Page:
Dental maturity of children in Perth, Western Australia, and its application in forensic age estimation

Farah, C. S., Booth, D. R. and Knott, S. C. (1999) Dental maturity of children in Perth, Western Australia, and its application in forensic age estimation. Journal of Clinical Forensic Medicine, 6 1: 14-18. doi:10.1016/S1353-1131(99)90170-0


Author Farah, C. S.
Booth, D. R.
Knott, S. C.
Title Dental maturity of children in Perth, Western Australia, and its application in forensic age estimation
Journal name Journal of Clinical Forensic Medicine   Check publisher's open access policy
ISSN 1353-1131
Publication date 1999-03
Sub-type Article (original research)
DOI 10.1016/S1353-1131(99)90170-0
Volume 6
Issue 1
Start page 14
End page 18
Total pages 5
Publisher Elsevier
Language eng
Subject 1105 Dentistry
Abstract The dental maturity of 1450 healthy children from Perth, Western Australia, was determined in a cross-sectional study. Orthopantomographs of 690 males and 760 females aged 4–16 years old, were randomly selected from various dental practices and hospitals in the Perth metropolitan area. Dental maturity was determined by the method of Demirjian and Goldstein based on the development of four permanent mandibular teeth. Curves were constructed for the Perth children and then compared to that of Demirjian and other studies using the same method. Girls were more advanced dentally than boys. Perth boys showed more advanced dental maturation than French-Canadian boys for ages 6–10 years. Perth girls showed advancement over French-Canadian girls for ages 5–11 years. The same pattern was seen with Hong Kong Chinese children. London and Finnish children, however, were more advanced for the older age groups, 10–16 years, compared to Perth children. Dental age as determined from maturity scores using this method revealed a highly significant correlation with chronological age. From our results we conclude that the method devised by Demirjian and Goldstein is accurate and reliable for forensic age determination within the Perth population, but variations do exist between different population groups.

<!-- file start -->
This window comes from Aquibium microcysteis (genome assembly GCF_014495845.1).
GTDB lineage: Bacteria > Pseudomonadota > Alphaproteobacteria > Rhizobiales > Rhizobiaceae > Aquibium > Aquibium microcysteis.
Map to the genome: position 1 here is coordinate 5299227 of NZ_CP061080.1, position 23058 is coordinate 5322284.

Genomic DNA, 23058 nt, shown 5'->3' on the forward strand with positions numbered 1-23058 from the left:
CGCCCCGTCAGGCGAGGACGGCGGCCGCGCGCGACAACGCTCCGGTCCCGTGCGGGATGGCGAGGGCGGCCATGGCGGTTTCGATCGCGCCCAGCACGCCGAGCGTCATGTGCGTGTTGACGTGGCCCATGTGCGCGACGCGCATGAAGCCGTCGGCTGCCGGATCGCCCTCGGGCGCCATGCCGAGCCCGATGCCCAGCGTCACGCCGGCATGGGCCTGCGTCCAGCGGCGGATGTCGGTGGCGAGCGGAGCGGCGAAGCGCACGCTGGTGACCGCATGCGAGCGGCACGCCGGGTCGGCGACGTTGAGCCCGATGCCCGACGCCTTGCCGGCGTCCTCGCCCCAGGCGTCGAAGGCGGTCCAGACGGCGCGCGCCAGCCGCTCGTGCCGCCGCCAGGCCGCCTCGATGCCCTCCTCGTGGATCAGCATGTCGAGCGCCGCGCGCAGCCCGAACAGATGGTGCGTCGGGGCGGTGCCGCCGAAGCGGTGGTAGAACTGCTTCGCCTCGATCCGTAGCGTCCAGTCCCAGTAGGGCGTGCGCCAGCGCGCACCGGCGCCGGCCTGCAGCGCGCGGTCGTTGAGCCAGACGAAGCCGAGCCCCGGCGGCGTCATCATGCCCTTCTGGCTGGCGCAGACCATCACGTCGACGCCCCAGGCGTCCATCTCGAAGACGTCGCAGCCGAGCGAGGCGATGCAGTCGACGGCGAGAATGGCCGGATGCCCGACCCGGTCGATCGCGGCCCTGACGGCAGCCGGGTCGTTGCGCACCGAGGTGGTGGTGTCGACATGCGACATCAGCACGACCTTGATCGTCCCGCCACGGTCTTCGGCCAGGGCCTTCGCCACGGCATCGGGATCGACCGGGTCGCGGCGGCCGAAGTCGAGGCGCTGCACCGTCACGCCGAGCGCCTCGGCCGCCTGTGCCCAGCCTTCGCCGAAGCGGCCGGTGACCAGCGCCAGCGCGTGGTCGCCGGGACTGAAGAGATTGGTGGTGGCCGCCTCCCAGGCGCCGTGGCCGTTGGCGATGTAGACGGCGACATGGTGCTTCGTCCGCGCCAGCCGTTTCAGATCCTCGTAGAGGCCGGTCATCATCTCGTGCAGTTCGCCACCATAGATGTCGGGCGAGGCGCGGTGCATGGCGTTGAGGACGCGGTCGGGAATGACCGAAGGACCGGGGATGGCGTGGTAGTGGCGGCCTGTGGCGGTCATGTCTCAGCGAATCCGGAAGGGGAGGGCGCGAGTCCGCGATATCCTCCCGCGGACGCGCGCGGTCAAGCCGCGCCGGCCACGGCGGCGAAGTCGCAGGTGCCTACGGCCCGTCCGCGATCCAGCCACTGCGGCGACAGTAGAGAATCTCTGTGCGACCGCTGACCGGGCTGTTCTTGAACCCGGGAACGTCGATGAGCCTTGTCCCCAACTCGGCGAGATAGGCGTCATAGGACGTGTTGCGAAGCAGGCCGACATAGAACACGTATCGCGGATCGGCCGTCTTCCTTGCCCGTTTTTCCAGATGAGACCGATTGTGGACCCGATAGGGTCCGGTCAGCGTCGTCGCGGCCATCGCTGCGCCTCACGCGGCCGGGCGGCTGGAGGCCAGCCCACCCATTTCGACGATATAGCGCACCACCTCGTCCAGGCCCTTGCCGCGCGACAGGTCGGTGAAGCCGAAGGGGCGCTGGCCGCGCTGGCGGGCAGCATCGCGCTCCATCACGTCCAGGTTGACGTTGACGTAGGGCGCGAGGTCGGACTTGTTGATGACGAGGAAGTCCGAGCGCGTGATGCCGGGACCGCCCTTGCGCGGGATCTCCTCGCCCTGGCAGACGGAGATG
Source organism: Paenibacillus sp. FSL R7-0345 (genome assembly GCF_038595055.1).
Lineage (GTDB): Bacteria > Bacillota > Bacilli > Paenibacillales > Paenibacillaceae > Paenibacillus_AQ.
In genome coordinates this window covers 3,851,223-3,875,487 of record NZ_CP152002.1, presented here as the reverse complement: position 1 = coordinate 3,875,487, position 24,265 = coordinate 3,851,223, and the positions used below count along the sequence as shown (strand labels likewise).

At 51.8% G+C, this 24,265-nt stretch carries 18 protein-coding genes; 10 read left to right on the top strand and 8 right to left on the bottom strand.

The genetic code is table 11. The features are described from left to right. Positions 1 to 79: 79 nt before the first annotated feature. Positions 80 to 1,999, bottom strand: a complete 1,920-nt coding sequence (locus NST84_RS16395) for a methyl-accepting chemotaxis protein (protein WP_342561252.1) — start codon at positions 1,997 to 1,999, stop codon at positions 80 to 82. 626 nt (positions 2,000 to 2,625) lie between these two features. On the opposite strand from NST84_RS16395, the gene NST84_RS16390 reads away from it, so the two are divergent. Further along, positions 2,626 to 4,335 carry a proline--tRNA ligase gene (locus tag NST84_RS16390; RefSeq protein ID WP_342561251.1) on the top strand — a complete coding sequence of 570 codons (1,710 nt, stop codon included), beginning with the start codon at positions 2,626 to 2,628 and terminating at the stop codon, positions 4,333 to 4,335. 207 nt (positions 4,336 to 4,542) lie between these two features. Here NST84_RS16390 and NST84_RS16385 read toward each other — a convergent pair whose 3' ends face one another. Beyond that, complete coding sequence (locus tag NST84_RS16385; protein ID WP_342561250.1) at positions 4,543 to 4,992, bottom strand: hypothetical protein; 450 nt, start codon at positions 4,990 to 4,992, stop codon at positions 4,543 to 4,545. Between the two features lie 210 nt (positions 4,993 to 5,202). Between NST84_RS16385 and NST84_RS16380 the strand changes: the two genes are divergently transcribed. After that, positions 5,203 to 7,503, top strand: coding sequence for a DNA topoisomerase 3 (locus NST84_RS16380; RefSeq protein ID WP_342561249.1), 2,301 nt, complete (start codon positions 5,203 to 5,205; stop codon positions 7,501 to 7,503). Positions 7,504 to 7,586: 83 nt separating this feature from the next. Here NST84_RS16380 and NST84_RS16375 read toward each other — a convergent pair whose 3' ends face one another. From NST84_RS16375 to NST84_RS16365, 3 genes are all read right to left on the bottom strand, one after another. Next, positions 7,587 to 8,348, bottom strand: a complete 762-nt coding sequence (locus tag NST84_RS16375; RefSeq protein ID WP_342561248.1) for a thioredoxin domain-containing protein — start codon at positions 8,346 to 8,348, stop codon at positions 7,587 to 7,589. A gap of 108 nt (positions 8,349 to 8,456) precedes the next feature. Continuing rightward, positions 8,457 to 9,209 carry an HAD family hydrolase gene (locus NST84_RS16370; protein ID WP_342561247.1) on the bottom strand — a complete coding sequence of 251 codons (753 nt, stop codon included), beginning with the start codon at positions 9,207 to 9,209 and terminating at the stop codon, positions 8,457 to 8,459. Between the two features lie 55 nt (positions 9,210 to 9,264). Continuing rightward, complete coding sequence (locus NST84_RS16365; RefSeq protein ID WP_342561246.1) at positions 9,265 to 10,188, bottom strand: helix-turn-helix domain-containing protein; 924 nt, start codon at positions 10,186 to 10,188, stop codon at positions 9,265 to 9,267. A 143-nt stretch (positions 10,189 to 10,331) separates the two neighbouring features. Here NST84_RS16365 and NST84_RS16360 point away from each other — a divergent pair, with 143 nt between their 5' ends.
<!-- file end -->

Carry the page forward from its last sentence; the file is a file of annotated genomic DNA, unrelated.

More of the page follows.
Q-Index Code C1
Q-Index Status Provisional Code
Institutional Status Unknown

Document type: Journal Article
Sub-type: Article (original research)
Collection: School of Dentistry Publications
 
Versions
Version Filter Type
Citation counts: Google Scholar Search Google Scholar
Created: Mon, 12 Jul 2010, 10:56:30 EST by Laura McTaggart on behalf of Faculty Of Health Sciences